What is the Difference Between Stocks and Cryptocurrency?
Differences in stocks and cryptocurrency as they relate to Web3 technology.
On the surface it is easy to think that stocks and cryptocurrencies are similar, but they are actually more different than they are similar with certain nuances covered in this article.
How Stocks and Cryptocurrencies are Similar
Stocks and cryptocurrencies have some similarities, but most of these are surface-level similarities and aren’t really fundamental similarities. For instance, a major similarity of stocks and cryptocurrencies is that both can be used as an investment vehicle. Many people buy stocks and cryptocurrencies hoping to sell them at a later date for a profit.
Another similarity between stocks and cryptocurrencies is how they are bought and sold, using brokers and exchanges to purchase them with fiat currencies. This is generally where the similarities between stocks and cryptocurrencies end, with one nuance.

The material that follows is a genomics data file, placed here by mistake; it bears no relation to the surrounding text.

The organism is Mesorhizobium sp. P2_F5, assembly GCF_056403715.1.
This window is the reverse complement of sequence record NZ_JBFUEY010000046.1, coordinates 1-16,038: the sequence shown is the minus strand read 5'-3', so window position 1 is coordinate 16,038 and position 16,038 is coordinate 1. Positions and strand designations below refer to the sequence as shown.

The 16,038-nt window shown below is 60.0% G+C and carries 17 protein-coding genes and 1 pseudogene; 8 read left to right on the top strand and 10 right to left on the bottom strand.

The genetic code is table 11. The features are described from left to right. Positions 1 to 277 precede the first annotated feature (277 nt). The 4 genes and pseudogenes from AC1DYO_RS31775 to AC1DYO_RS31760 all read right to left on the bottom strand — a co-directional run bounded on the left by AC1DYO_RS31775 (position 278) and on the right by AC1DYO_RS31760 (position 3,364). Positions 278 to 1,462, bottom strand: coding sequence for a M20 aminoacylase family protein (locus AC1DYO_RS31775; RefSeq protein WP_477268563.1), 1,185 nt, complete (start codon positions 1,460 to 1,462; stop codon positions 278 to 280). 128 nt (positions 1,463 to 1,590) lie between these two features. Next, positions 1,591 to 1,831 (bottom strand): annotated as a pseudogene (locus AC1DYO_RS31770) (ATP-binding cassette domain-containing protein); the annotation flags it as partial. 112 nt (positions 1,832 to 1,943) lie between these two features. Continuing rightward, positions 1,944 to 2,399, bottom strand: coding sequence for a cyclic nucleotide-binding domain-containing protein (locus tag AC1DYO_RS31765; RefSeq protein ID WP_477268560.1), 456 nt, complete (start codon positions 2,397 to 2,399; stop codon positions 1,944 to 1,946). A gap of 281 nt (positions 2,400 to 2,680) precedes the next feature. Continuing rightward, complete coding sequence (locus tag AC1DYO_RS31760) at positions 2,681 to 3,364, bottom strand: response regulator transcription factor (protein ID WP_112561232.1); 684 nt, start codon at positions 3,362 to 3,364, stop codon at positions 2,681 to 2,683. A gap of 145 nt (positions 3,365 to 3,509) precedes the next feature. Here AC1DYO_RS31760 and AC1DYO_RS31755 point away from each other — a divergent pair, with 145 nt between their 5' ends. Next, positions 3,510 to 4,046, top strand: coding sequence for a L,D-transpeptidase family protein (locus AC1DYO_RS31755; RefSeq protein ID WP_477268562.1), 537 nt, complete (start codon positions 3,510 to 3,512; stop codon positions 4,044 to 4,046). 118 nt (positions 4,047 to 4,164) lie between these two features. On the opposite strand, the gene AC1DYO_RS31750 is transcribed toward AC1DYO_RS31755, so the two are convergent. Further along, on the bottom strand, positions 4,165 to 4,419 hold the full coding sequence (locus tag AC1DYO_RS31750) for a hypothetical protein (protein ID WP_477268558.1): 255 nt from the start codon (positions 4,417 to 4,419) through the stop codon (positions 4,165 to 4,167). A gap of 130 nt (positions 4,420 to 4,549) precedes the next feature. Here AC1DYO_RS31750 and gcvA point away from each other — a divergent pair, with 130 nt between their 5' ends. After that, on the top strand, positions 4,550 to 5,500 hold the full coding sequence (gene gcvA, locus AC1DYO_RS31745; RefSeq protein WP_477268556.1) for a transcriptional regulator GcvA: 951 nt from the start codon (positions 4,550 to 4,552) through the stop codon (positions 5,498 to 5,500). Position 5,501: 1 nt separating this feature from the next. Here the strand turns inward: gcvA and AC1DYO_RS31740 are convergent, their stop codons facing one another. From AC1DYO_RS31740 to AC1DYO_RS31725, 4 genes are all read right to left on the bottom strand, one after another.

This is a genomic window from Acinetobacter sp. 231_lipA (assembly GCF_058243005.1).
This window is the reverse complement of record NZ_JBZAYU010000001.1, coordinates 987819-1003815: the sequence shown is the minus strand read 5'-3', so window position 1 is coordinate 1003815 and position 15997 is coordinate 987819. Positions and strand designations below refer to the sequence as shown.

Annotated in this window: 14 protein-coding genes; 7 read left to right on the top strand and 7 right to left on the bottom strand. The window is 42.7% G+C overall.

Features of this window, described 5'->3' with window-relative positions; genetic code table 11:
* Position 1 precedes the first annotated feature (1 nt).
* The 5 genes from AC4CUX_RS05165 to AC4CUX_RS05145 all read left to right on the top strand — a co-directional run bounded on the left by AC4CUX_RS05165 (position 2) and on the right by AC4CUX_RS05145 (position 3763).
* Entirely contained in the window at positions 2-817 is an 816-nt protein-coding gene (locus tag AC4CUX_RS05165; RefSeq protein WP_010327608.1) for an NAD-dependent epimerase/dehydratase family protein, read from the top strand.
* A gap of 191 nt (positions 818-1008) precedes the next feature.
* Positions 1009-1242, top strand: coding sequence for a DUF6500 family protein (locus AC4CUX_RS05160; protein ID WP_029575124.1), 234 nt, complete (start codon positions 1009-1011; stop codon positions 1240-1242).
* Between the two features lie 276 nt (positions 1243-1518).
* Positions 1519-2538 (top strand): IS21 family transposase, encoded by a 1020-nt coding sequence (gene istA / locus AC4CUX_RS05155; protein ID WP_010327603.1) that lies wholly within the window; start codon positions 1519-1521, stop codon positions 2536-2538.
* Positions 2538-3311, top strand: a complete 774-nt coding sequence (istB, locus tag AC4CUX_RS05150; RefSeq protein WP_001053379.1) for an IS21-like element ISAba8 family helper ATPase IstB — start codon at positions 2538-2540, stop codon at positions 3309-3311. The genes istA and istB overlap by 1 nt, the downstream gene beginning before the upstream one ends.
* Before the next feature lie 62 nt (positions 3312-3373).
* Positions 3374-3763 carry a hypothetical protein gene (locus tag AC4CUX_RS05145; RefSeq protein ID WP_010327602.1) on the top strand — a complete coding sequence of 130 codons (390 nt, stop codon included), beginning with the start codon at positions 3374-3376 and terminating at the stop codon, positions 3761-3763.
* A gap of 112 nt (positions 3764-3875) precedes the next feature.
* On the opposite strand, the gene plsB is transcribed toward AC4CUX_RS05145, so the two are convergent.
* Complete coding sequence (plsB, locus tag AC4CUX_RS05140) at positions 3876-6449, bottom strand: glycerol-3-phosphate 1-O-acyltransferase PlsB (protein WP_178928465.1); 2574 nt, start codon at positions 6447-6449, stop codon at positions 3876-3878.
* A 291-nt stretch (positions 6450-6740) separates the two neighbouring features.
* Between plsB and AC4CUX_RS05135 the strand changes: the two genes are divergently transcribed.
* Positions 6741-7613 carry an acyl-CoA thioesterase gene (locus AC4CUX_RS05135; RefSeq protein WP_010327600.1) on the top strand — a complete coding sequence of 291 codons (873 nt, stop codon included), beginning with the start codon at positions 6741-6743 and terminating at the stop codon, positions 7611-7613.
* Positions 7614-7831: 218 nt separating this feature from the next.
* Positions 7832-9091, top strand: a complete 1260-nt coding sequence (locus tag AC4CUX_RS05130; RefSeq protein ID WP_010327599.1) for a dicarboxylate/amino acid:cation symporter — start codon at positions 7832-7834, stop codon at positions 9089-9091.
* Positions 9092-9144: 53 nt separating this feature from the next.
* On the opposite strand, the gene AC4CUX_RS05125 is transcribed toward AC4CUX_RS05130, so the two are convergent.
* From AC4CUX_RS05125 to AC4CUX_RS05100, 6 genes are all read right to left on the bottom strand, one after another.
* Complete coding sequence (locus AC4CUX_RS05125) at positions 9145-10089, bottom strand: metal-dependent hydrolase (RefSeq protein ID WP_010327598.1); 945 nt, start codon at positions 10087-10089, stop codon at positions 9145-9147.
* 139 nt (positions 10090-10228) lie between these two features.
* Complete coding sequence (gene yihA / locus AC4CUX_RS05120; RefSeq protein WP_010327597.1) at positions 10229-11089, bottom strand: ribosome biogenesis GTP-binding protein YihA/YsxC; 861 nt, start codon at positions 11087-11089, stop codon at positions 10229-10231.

While the similarities listed above are basically the only real similarities between stocks and cryptocurrencies, there is an important nuance to this discussion that is necessary to highlight. While this isn’t technically a similarity, stocks can be cryptocurrencies. I know that may sound confusing, and the better term for this is crypto asset or Security Token.
There are a handful of companies such as Overstock.com, Exodus Wallet, and other companies that have listed their common stock on the blockchain. You can actually purchase their common stock in the form of a token and hold it in your cryptocurrency wallets. So, while not all stocks are cryptocurrencies (crypto assets), and not all cryptocurrencies are stocks, stocks can be cryptocurrencies, and cryptocurrencies can be/represent stocks.
How Stocks and Cryptocurrencies are Different